Wild Fact #936 – Can You Dig It? – Mexican Burrowing Toad
So far this week we have spent time in the deep sea and the disappearing forest of Madagascar so let’s mix it up a little. This time we are heading undergound to talk about a frog that is quite common but hardly seen.
As the names suggests the Mexican Burrowing Toad has evolved large and powerful legs for digging. As the name doesn’t suggest, the Mexican Burrowing Toad is actually a frog. The Mexican Burrowing Toad spends the majority of its life underground. Now, obviously, this is different then most amphibians. The only time these creatures will emerge are after a large rainstorm. No, they don’t just appreciate a good rainstorm but they do rely on this source of water to lay their eggs. So, after a heavy rainfall they will emerge and lay their eggs in puddles. Sometimes they may travel up to two kilometers to find this special puddle. The eggs will hatch within a few days and the tadpoles will develop in a few months. Once the area dries up these specialized frogs will begin to dig back into the earth.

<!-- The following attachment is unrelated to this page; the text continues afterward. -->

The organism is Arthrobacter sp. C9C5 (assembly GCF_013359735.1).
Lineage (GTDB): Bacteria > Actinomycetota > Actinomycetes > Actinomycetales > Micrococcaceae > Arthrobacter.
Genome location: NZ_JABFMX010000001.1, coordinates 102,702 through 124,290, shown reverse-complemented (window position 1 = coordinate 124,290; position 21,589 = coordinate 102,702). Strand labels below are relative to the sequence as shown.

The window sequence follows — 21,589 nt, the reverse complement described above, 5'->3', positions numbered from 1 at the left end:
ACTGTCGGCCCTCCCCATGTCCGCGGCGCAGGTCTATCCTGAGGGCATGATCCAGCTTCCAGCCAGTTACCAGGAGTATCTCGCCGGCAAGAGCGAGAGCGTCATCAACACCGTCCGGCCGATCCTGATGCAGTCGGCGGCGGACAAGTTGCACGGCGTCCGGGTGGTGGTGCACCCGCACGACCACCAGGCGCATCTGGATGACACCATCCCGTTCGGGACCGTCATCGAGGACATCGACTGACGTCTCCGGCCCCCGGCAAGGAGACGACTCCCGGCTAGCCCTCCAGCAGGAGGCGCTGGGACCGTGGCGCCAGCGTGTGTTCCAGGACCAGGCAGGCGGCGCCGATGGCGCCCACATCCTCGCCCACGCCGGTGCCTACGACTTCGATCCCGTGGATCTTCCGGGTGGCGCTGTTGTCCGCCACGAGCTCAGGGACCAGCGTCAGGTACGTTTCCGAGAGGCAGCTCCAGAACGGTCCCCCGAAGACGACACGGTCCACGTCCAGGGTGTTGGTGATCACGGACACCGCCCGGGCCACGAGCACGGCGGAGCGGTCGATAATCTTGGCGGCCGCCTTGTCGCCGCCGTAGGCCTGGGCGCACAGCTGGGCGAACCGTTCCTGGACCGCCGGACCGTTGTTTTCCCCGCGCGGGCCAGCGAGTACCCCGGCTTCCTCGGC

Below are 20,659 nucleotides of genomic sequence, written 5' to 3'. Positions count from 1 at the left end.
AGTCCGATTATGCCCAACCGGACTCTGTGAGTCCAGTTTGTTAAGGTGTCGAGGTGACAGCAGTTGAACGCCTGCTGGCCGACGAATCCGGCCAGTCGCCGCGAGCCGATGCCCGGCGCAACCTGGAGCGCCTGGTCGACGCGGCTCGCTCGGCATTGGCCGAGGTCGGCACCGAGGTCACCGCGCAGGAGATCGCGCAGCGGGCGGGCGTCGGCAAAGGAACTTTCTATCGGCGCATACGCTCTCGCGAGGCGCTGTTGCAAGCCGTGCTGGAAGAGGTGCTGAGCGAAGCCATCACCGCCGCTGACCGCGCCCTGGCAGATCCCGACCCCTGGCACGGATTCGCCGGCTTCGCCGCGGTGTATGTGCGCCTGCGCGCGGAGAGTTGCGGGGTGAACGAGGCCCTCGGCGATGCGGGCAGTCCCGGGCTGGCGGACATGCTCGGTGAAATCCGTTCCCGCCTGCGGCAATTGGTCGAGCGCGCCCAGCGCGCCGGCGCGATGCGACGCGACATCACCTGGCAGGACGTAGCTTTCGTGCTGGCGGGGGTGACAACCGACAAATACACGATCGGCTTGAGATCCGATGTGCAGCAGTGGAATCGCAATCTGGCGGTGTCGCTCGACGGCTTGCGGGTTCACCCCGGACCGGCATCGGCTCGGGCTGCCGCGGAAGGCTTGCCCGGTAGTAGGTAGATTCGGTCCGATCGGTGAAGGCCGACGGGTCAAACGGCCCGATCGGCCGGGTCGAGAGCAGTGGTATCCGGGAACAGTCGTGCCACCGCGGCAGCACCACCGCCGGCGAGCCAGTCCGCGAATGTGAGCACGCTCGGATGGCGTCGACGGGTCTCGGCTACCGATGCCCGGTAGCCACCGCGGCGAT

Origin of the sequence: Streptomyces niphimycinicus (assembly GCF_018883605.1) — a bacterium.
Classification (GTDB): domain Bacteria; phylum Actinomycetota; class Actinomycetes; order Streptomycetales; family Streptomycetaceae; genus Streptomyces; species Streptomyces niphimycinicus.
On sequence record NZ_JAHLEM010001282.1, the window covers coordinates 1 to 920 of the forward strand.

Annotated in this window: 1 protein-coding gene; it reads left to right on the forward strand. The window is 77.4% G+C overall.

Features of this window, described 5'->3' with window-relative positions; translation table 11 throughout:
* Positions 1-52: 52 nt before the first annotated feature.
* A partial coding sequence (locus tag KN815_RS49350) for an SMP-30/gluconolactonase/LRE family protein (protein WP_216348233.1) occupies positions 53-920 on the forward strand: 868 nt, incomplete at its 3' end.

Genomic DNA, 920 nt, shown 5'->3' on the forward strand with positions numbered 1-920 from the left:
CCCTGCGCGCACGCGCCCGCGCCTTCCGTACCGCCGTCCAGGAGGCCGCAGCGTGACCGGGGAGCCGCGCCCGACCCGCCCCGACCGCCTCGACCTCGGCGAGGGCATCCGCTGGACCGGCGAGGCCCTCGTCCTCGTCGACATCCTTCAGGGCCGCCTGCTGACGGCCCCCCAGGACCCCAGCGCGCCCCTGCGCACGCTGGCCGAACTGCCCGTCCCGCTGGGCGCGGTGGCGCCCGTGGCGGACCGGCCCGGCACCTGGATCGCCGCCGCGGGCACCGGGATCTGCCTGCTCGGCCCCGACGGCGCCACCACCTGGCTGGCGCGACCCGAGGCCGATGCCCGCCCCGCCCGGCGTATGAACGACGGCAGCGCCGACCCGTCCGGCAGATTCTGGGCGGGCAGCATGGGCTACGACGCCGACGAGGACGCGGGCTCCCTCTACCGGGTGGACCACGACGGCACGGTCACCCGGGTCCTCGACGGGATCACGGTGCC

As we all know, the weather can be very unpredictable. For this reason, the Mexican Burrowing Toad will call and mate during any time of the year. Hey, you never know when the rain is coming so it is best to be prepared.
Mexican Burrowing Toad Fast Fact: Did you know that humans, polar bears, kangaroos, killer whales and fruit bats have more things in common than a Mexican Burrowing Toad has with any other animal? This specific animal comes from the Jurassic Period (that’s right, the dinosaurs) and is the most evolutionary distinct amphibian alive today.